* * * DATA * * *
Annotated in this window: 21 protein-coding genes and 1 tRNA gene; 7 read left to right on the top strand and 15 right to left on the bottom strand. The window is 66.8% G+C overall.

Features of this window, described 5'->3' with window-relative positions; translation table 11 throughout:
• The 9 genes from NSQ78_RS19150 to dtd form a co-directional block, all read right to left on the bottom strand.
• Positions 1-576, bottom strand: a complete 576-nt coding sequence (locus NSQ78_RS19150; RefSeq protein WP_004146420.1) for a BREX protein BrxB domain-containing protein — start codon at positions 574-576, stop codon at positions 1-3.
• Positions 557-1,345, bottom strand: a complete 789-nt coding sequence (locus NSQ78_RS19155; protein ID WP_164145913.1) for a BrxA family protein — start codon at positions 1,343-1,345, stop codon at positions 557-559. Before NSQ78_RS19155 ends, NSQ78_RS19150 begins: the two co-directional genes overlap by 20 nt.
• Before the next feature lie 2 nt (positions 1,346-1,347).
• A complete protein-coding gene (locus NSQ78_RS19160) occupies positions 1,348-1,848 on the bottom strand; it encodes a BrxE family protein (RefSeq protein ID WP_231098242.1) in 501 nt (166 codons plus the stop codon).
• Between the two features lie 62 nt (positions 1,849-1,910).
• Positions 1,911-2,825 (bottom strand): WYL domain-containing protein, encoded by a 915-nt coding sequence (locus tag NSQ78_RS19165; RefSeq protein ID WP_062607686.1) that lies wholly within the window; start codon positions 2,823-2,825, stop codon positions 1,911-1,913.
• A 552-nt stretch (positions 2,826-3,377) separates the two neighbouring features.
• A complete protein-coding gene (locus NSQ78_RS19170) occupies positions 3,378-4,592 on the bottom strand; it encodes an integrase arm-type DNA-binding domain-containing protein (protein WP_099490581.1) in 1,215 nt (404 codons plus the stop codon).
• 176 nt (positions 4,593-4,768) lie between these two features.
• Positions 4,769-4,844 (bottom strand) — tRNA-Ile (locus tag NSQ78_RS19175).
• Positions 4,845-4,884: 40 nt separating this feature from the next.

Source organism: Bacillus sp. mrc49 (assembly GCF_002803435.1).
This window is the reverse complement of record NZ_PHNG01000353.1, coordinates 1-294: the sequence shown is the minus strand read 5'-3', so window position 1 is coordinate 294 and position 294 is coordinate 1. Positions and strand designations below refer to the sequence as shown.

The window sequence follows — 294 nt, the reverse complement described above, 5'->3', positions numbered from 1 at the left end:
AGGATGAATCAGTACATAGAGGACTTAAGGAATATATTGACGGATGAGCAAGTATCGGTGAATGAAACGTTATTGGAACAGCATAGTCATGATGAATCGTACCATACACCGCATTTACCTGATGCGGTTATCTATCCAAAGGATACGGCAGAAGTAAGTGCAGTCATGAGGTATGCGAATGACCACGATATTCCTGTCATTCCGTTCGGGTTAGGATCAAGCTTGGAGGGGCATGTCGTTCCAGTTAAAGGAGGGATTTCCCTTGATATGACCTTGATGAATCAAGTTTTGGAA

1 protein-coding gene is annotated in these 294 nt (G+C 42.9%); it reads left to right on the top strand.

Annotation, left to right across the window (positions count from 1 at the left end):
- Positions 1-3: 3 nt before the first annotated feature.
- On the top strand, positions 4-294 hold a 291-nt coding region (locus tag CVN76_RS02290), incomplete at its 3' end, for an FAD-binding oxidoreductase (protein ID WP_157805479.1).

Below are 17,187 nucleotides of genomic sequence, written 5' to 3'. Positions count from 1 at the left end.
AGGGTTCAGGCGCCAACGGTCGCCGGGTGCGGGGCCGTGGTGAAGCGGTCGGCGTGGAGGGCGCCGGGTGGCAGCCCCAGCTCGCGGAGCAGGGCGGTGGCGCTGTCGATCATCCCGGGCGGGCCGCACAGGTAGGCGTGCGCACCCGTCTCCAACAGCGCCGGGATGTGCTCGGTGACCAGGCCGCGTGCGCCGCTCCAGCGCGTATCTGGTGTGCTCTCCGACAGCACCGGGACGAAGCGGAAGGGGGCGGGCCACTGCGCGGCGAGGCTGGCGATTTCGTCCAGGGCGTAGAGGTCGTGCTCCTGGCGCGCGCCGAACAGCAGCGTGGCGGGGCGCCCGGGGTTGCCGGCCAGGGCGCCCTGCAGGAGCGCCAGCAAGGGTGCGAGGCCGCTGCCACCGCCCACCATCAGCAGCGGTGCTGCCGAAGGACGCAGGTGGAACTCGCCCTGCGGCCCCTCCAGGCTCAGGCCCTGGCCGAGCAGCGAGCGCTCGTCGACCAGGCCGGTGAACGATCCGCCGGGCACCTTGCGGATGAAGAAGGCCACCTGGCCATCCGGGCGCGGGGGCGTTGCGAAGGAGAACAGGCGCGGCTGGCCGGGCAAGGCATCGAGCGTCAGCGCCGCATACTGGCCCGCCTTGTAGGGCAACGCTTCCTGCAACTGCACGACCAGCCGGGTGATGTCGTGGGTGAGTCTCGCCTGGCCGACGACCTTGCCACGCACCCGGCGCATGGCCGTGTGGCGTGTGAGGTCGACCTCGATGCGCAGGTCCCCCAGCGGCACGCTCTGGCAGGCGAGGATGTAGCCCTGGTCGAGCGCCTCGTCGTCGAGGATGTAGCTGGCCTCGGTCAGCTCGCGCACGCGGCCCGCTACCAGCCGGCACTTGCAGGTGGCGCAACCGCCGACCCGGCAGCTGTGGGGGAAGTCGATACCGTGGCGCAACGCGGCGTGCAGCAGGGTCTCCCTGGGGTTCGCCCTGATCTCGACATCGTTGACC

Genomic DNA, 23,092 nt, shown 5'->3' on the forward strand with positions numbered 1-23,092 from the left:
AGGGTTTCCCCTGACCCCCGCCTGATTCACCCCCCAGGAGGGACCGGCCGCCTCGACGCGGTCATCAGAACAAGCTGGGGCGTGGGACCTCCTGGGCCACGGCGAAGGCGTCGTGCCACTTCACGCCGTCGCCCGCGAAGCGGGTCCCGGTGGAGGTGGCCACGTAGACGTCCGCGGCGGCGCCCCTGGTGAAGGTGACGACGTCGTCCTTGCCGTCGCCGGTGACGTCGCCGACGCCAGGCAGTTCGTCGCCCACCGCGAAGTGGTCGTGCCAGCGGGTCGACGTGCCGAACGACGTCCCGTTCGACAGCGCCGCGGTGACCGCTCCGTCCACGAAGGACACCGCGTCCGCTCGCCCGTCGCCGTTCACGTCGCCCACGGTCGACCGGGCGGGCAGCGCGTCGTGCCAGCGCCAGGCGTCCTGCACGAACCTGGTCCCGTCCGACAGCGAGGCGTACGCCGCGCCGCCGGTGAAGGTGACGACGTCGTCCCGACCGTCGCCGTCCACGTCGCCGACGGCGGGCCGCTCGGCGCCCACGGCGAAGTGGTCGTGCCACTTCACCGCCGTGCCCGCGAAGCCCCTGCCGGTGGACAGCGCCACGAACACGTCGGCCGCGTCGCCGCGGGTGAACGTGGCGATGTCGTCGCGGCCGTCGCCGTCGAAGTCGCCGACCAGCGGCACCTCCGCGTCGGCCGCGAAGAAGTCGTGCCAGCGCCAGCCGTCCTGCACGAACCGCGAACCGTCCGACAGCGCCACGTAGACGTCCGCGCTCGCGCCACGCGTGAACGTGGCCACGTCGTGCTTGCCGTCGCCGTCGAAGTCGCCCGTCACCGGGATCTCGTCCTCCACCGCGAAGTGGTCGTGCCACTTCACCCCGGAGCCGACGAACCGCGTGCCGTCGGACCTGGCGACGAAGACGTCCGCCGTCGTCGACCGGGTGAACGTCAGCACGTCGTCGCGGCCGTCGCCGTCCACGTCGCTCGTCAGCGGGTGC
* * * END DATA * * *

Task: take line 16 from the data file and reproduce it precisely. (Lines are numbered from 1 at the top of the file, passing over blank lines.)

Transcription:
This window is the reverse complement of record NZ_PHNG01000353.1, coordinates 1-294: the sequence shown is the minus strand read 5'-3', so window position 1 is coordinate 294 and position 294 is coordinate 1. Positions and strand designations below refer to the sequence as shown.